The government of South Korea has released 55,000 US dollars to Ghana, for a three-year project to support the fight against post-harvest losses in horticulture produce.
This brings to $ 100, 000 the total amount of money South Korea has released to Ghana to combat the post-harvest losses in horticulture produce, with the first being $45,000 for the 2015 to 2018 project.
This follows reports that Ghana loses about 50 per cent of its horticulture produce due to lack of technology, infrastructure and proper packaging and marketing.
It came to light at the second phase of an evaluation meeting of 15 African countries on ‘Development and Application of Post-Harvest Handling Model for Horticultural Crops Project’.
The three-year project, under the care of Korean-Africa Food and Agriculture Cooperation Initiative (KAFACI) in collaboration with the Crop Research Institute of the Council of Scientific and Industrial Research (CSIR-CRI), is to ensure the reduction in the post-harvest losses in horticulture to the barest minimum in Ghana and the participating countries.
The countries include; the Comoros, Cameroon, Ethiopia, Morocco, Malawi, Nigeria, Senegal, Sudan, Uganda and Zimbabwe.
According to the Principal Investigator of the KAFACI horticultural post-harvest project in Ghana, Dr Evelyn Adu-Kwarteng, farmers in Ghana are losing almost half of their produce, especially tomatoes, of which Ghana imports 70,000 tonnes per year from other countries.
She mentioned that tomatoes have been specifically selected for the second phase of the project, which would provide opportunity to reach out to farmers to show them production technology that reduce diseases on the field which affect the rate of deterioration in the market, and also to improve the seeds.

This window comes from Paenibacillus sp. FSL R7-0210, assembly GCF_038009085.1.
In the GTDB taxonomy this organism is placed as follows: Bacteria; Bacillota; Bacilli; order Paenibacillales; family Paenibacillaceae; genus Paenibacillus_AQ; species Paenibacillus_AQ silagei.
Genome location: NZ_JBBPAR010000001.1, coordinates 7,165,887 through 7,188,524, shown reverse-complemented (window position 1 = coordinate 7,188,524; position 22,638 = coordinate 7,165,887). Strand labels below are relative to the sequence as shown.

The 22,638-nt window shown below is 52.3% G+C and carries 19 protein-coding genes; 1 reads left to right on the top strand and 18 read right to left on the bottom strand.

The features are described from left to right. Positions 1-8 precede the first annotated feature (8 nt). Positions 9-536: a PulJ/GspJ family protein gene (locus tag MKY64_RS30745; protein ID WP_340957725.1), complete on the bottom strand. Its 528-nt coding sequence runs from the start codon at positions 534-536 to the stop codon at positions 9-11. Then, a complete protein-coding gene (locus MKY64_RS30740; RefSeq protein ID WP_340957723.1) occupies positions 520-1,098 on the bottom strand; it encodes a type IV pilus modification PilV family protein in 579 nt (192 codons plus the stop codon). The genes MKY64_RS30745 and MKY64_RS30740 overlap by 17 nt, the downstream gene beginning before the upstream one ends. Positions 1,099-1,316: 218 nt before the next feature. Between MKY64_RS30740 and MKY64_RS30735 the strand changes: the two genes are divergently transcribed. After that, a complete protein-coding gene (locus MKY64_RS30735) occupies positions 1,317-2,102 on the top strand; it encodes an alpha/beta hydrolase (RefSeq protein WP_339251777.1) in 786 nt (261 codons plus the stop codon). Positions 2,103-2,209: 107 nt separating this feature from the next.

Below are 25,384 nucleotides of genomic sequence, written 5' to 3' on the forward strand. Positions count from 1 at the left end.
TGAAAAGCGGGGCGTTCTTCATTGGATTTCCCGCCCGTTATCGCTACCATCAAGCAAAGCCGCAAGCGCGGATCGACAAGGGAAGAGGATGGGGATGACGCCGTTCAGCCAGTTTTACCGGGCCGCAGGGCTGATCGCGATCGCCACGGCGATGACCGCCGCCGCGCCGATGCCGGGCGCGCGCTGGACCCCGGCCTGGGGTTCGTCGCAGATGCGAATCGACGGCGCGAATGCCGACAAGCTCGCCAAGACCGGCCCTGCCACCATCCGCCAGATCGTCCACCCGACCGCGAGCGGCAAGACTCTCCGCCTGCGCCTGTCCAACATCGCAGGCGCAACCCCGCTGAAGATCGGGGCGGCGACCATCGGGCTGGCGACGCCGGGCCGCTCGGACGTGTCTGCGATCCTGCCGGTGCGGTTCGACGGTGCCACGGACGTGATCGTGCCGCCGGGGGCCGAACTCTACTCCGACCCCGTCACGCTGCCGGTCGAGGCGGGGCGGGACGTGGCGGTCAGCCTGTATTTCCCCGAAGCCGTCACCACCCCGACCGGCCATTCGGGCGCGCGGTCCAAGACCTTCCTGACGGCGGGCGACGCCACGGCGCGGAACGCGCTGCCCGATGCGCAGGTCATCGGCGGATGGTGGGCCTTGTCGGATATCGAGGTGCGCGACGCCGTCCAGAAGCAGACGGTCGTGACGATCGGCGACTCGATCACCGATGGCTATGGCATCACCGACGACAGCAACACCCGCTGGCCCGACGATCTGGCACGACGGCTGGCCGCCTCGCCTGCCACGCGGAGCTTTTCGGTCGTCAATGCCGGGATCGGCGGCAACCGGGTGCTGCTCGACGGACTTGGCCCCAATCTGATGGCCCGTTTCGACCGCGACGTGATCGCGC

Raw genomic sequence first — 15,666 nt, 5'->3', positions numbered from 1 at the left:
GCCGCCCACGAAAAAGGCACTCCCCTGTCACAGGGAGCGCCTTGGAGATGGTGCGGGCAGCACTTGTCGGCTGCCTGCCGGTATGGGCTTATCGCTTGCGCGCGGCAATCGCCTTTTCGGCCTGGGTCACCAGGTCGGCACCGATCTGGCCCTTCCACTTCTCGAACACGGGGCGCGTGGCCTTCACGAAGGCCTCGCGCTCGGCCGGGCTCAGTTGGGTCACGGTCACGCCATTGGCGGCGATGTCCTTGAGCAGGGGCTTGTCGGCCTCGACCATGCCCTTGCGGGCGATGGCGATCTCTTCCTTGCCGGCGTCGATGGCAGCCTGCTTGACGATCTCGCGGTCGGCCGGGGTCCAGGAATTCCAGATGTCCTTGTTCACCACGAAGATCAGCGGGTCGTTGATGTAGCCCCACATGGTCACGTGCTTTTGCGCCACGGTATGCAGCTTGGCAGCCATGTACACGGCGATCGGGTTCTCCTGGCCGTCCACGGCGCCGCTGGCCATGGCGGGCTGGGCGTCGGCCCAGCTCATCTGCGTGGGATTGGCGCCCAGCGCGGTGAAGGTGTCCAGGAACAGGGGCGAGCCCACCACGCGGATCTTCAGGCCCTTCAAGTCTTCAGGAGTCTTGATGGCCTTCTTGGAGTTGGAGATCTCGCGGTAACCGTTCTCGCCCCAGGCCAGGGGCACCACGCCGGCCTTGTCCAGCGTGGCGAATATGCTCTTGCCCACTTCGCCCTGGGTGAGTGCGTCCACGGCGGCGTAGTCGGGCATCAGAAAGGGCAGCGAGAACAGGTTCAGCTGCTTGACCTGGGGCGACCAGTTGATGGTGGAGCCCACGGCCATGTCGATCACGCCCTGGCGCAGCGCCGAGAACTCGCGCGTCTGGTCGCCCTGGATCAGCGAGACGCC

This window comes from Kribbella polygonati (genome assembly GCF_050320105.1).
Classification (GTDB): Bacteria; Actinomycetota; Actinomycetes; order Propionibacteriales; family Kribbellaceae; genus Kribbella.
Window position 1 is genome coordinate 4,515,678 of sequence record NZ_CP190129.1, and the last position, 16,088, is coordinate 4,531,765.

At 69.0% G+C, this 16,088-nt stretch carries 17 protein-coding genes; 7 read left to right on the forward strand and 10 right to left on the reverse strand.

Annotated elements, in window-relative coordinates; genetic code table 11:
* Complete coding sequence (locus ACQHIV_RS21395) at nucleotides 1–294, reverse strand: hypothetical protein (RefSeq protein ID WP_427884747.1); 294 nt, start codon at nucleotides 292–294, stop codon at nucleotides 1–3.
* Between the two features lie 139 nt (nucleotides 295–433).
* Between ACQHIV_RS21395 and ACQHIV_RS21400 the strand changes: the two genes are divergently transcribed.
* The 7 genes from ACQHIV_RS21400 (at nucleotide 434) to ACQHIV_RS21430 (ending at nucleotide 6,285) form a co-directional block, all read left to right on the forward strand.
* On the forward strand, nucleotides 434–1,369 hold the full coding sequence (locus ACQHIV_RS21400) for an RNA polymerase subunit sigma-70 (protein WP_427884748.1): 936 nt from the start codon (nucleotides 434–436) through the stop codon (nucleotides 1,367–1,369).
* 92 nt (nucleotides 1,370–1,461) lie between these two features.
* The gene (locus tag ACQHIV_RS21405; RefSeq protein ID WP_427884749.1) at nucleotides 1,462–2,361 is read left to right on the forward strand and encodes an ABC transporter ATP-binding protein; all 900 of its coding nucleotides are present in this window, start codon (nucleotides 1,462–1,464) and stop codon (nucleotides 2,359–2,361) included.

Dr Adu-Kwarteng said the focus would be on pre-harvest factors that have a bearing on post-harvest and that the Council for Scientific Industrial research and the Crop Research Institute (CSIR-CRI) was working on a pilot programme at Agogo with the Ministry of Food and Agriculture staff and extension officers in the district to reach out to farmers.
Mr Simon Osei Mensah, Ashanti Regional Minister, was worried that food and vegetables were been wasted due to improper storage, packaging and transportation.
He, therefore, touched on government’s determination to tackle the post-harvest menace as part of its agenda to modernise agriculture aimed at ensuring food security in the country.
The Regional Minister said the government had selected some produce to incorporate post-harvest activities including storage, transportation, processing, packaging and distribution to boost the private sectors.
Professor Paul P. Bosu, Deputy Director-General of CSIR, noted that globally, post-harvest losses is estimated at 30 per cent and that Ghana needed to do all it could to fight the menace to boost food security in the country.
Dr Moses Brandford Mochiah, Acting Director of CSIR-CRI, attributed post-harvest losses to improper harvesting, transportation and distribution, and as such, scientists in Ghana are working assiduously to tackle the issue and thanked the government of South Korea for the support.
FROM KINGSLEY E. HOPE, KUMASI